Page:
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CURTIS KELLS v. COMMONWEALTH PENNSYLVANIA (10/11/77)

COMMONWEALTH COURT OF PENNSYLVANIA


decided: October 11, 1977.

CURTIS KELLS, PETITIONER
v.
COMMONWEALTH OF PENNSYLVANIA, UNEMPLOYMENT COMPENSATION BOARD OF REVIEW, RESPONDENT

Appeal from the Order of the Unemployment Compensation Board of Review in case of In Re: Claim of Curtis Kells, No. B-124305-A.

COUNSEL

Andrew F. Erba, with him David L. Hill, for petitioner.

Susan Shinkman, Assistant Attorney General, with her Sydney Reuben, Assistant Attorney General, and Robert P. Kane, Attorney General, for respondent.

Judges Crumlish, Jr., Wilkinson, Jr. and Rogers, sitting as a panel of three. Opinion by Judge Rogers.

Author: Rogers

[ 32 Pa. Commw. Page 143]

Curtis Kells appeals from a decision of the Unemployment Compensation Board of Review that he is ineligible for benefits because he lost his work as the result of misconduct.*fn1

The appellant had worked for the Commercial Carpet Company for thirteen months when on May 6, 1974 he was dismissed for alleged excessive unjustified absenteeism.*fn2 A referee originally found the appellant eligible for benefits but the Board, after a remand and two additional hearings, reversed and denied benefits, finding that Mr. Kells' absenteeism did constitute willful

[ 32 Pa. Commw. Page 144]

    misconduct. An appeal to this Court resulted in a remand to the Board for the purpose of determining whether or not the claimant's absences prior to May 5, 1974 were justified and were taken with proper notice to the employer. Unemployment Compensation Board of Review v. Kells, 22 Pa. Commonwealth Ct. 479, 349 A.2d 511 (1975). The Board, without a further evidentiary hearing, made additional findings of fact in response to our remand and again denied benefits.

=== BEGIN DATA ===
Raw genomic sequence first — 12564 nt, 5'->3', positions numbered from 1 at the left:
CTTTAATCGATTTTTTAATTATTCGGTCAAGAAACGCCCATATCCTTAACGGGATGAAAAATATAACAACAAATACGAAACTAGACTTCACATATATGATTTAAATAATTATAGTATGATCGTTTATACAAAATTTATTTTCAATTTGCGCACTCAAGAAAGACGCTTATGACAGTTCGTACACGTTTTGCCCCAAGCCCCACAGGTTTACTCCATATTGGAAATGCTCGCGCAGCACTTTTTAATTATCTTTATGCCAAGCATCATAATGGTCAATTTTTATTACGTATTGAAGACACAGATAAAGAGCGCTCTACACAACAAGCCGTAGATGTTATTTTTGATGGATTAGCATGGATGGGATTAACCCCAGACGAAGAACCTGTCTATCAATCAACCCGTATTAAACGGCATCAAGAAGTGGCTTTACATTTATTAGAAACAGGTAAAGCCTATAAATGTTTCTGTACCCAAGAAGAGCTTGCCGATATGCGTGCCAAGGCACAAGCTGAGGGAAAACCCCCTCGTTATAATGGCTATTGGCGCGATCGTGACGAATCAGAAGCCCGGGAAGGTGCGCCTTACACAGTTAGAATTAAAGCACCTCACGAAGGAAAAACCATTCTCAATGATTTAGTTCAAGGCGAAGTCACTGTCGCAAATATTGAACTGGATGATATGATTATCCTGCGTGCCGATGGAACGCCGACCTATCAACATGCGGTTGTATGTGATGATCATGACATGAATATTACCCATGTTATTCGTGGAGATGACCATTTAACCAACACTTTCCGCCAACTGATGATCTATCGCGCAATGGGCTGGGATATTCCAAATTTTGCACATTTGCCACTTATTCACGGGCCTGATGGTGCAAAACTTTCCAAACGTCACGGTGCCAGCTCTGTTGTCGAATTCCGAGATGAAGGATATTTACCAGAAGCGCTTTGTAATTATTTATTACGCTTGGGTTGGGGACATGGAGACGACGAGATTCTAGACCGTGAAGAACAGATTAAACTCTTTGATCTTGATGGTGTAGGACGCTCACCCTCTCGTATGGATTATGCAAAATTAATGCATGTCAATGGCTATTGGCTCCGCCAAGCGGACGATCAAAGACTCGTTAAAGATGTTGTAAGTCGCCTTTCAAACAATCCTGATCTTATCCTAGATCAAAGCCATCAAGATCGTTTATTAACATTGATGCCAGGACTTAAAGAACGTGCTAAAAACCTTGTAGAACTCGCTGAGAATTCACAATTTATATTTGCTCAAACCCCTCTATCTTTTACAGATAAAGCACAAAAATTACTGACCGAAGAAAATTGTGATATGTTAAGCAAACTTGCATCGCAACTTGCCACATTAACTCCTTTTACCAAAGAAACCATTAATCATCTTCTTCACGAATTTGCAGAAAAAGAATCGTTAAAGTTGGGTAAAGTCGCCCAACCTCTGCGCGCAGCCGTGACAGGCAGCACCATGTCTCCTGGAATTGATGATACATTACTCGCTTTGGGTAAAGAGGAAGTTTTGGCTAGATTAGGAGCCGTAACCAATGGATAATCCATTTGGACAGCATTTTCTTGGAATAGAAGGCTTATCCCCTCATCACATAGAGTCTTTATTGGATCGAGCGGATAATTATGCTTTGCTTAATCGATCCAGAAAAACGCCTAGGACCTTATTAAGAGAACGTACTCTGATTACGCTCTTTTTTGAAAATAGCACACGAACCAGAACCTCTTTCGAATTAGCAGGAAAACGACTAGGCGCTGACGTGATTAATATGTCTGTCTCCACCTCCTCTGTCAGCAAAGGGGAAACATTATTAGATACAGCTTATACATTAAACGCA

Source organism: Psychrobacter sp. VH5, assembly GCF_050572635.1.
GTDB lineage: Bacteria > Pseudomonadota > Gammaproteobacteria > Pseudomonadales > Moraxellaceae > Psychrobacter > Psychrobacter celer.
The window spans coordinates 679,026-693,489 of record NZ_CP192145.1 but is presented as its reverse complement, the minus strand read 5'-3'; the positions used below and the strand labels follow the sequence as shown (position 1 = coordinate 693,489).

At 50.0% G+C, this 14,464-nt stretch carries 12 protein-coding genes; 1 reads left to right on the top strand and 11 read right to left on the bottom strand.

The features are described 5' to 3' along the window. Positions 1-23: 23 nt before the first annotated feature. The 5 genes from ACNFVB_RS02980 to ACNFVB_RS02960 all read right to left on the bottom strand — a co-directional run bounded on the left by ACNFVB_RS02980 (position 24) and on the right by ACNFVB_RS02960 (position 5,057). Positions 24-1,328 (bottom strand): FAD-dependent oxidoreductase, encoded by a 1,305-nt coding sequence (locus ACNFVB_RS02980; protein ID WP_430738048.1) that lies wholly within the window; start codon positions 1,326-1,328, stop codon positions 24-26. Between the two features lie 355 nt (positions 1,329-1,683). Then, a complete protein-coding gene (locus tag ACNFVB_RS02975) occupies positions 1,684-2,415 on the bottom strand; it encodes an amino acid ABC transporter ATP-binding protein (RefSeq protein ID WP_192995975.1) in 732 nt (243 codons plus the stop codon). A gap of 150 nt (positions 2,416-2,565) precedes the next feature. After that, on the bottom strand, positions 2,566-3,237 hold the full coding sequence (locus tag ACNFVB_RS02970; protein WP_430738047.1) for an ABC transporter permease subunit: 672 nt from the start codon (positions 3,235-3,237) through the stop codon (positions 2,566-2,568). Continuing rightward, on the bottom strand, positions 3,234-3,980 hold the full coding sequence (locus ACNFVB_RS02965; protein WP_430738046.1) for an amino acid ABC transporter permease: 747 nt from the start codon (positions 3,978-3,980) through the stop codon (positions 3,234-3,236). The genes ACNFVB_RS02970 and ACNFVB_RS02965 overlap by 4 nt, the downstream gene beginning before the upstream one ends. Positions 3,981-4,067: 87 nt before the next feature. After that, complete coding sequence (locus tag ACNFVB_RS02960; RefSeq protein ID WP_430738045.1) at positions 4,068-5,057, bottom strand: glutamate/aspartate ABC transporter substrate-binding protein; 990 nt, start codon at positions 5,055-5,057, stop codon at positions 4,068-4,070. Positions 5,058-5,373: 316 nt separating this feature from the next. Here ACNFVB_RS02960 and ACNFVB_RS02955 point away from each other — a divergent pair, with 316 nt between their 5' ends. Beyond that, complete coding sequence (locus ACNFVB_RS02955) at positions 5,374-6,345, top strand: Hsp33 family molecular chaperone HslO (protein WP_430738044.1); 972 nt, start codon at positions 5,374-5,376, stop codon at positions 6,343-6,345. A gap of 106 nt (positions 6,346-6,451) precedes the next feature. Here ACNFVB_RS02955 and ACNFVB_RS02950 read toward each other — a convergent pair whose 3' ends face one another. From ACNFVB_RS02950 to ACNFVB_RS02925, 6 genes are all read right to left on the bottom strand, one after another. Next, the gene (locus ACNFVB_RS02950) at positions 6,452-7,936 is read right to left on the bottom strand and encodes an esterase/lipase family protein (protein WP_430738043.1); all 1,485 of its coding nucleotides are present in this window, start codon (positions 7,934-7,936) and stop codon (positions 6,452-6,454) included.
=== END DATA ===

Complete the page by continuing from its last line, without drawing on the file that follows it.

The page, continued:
We therefore proceed, within our normal scope of review in unemployment compensation cases, to a determination of whether the findings of the Board of Review are supported by substantial evidence on the record. Gladieux Food Services, Inc. v. Unemployment Compensation Board of Review, 27 Pa. Commonwealth Ct. 142, 365 A.2d 889 (1976).

The claimant's contention that the record contains only hearsay evidence that he was frequently absent during February, March and April of 1974, is without effect. The claimant himself introduced check stubs which accompanied sick benefit payments showing a number of absences.

The real issue is whether or not the claimant's absences were reported to the employer in a proper and timely manner consistent with company rules. It is settled that a failure to so report "does constitute willful misconduct justifying discharge and precluding the recovery of benefits." Kells, supra at 482, 349 A.2d at 513, citing Ferko v. Unemployment Compensation Board of Review, 9 Pa. Commonwealth Ct. 597, 309 A.2d 72 (1973). See also Gardner v. Unemployment Compensation Board of Review, 29 Pa. Commonwealth Ct. 548, 372 A.2d 38 (1977).

The Board of Review on remand found that: "The claimant usually failed to give notice of the reason for his absence." Kells says that this finding is based

[ 32 Pa. Commw. Page 145]

    solely on uncorroborated hearsay and cannot therefore support the Board's holding. We disagree.